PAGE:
'Tis the season...for pet safety, that is. Winter can be harsh, with its extreme weather, freezing temperatures and dangerous ice. To help you make it through one of the toughest seasons of the year, the National Association Of Professional Pet Sitters created an infographicHere's what you need to know:

            Be Prepared

            • Stock up on supplies - In case of emergency, including weather-related ones, make sure you have enough dog food and bottled water, as well as any medication for your dog.
            • Keep your dogs close - Keep your dog on a leash when outside and make sure their ID tags are up-to-date with your contact information (and even your vet's).
            • Stay updated on the weather - Make sure you know or can access local weather and news. Winter is unpredictable so it's important to stay in the know, especially before going on winter walks.
            • Give them a space of their own - Create a cozy nook or space indoors, away from any cold drafts or air.

            Keep Them Warm

            • Keep fur longer - Try not to shave your dog during the winter months as longer coats will provide an extra layer of warmth. 
            • Pet pedicures - Clip the fur between your dog's toe pads and trim their nails to prevent snow and ice from clumping there. Also rinse their paws with warm water and wipe them dry each time your dog returns from outside.
            • Sweater weather - Some dogs are winter breeds, equipped with a natural winter coat. But others don't have this luxury and these dogs should use a jacket, sweater or other protective winter clothing items before going outside.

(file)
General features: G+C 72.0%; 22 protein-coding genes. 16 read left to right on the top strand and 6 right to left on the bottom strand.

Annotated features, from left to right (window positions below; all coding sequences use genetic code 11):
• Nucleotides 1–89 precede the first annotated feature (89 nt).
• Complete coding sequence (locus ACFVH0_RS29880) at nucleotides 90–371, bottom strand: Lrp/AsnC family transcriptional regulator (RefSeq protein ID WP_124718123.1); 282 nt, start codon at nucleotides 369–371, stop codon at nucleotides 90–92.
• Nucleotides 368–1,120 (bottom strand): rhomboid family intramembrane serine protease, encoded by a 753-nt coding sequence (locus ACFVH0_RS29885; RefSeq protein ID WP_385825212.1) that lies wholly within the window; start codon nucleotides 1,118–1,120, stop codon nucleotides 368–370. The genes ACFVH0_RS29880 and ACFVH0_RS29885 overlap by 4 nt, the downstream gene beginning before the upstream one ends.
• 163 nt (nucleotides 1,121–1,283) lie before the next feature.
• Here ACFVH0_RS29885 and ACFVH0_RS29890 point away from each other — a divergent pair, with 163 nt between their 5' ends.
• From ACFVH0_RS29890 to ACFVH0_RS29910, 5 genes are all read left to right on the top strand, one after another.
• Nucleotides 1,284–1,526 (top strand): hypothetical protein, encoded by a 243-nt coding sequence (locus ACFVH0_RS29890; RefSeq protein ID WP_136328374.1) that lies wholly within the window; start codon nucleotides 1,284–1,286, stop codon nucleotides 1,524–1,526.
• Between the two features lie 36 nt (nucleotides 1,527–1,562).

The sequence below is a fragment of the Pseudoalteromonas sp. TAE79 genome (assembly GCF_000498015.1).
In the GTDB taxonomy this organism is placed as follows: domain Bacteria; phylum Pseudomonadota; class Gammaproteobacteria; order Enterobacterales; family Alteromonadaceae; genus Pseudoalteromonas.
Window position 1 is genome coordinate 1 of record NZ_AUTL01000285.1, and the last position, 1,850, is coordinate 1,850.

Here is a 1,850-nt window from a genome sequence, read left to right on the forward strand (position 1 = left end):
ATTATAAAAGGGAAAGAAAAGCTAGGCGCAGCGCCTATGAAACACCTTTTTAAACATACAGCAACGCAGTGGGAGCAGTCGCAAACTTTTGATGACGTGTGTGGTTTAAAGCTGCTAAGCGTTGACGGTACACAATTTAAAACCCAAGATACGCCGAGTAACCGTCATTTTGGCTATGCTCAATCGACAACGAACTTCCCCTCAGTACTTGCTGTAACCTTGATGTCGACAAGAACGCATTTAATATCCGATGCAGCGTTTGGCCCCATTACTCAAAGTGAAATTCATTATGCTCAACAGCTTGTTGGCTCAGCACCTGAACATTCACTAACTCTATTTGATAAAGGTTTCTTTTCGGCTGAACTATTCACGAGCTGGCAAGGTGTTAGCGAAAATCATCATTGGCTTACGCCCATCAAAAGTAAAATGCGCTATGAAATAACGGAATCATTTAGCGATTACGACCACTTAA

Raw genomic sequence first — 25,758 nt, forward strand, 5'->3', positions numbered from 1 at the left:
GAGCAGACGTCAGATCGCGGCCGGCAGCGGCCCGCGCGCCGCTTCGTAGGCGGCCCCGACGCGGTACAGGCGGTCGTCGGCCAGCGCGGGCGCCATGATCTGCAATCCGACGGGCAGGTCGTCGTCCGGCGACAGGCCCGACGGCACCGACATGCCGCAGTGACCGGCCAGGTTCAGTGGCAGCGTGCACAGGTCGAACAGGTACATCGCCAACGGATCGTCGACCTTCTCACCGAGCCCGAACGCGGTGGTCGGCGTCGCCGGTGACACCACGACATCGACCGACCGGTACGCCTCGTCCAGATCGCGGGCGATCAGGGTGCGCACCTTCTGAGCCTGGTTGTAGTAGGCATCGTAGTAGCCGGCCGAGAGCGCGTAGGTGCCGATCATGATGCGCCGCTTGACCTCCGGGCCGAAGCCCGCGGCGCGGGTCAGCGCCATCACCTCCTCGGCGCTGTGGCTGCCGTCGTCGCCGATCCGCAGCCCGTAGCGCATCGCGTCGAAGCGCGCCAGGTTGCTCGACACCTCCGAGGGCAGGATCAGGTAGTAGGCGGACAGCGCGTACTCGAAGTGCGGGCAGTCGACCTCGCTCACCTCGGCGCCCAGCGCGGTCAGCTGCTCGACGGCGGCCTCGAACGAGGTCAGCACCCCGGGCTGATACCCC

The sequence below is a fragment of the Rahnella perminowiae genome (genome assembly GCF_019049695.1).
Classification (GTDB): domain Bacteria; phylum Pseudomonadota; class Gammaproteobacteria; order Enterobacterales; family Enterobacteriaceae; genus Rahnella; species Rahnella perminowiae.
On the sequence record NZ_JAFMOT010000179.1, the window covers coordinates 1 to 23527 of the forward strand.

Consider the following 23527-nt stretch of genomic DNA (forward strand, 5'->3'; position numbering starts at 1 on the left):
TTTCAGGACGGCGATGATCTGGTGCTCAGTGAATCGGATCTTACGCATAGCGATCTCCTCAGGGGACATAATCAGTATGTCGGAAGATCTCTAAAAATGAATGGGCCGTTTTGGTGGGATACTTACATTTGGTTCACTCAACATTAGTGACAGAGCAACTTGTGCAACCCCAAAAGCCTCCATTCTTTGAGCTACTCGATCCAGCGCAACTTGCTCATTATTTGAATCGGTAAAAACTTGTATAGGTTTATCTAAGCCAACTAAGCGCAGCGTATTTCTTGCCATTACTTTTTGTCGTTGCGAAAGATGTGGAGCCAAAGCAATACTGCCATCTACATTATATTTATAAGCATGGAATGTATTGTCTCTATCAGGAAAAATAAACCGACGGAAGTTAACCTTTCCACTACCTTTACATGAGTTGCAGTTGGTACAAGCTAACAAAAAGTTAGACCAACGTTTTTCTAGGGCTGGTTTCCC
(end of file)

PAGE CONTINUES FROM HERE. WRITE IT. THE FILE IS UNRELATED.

• Check under cars - Cats and other small animals like the warmth of a car so make noise or bang on the hood before starting your vehicle.
            • Don't leave your pet in the car - Just like in summer, never leave your pet alone in a vehicle. During winter, a car can act as a refrigerator and trap the cold, causing hypothermia.

                      Protect Against Hazards

                      • Plant poisons - Many common holiday plants (like holly, mistletoe, and poinsettias) can cause irritation, vomiting, diarrhea, and heart arrhythmia. Call your vet immediately if you think your pet ingested a toxic plant.
                      • Decoration hazards - Keep small decorations, such as tinsel, out of your pet's reach as they can be a choking hazard or cause intestinal obstruction.
                      • Be aware of chemicals - Keep all winter products and cleaning solutions (like antifreeze and ice-melting substances) out of your pet’s reach. These items contain chemicals that can be dangerous to them, causing irritation and burns. Clean up product spills as soon as possible.
                      • Keep holiday foods away - Many holiday foods contain ingredients that are toxic to your pet like macadamia nuts, walnuts, garlic, and onions. Again, call your vet immediately if you think they ingested something toxic.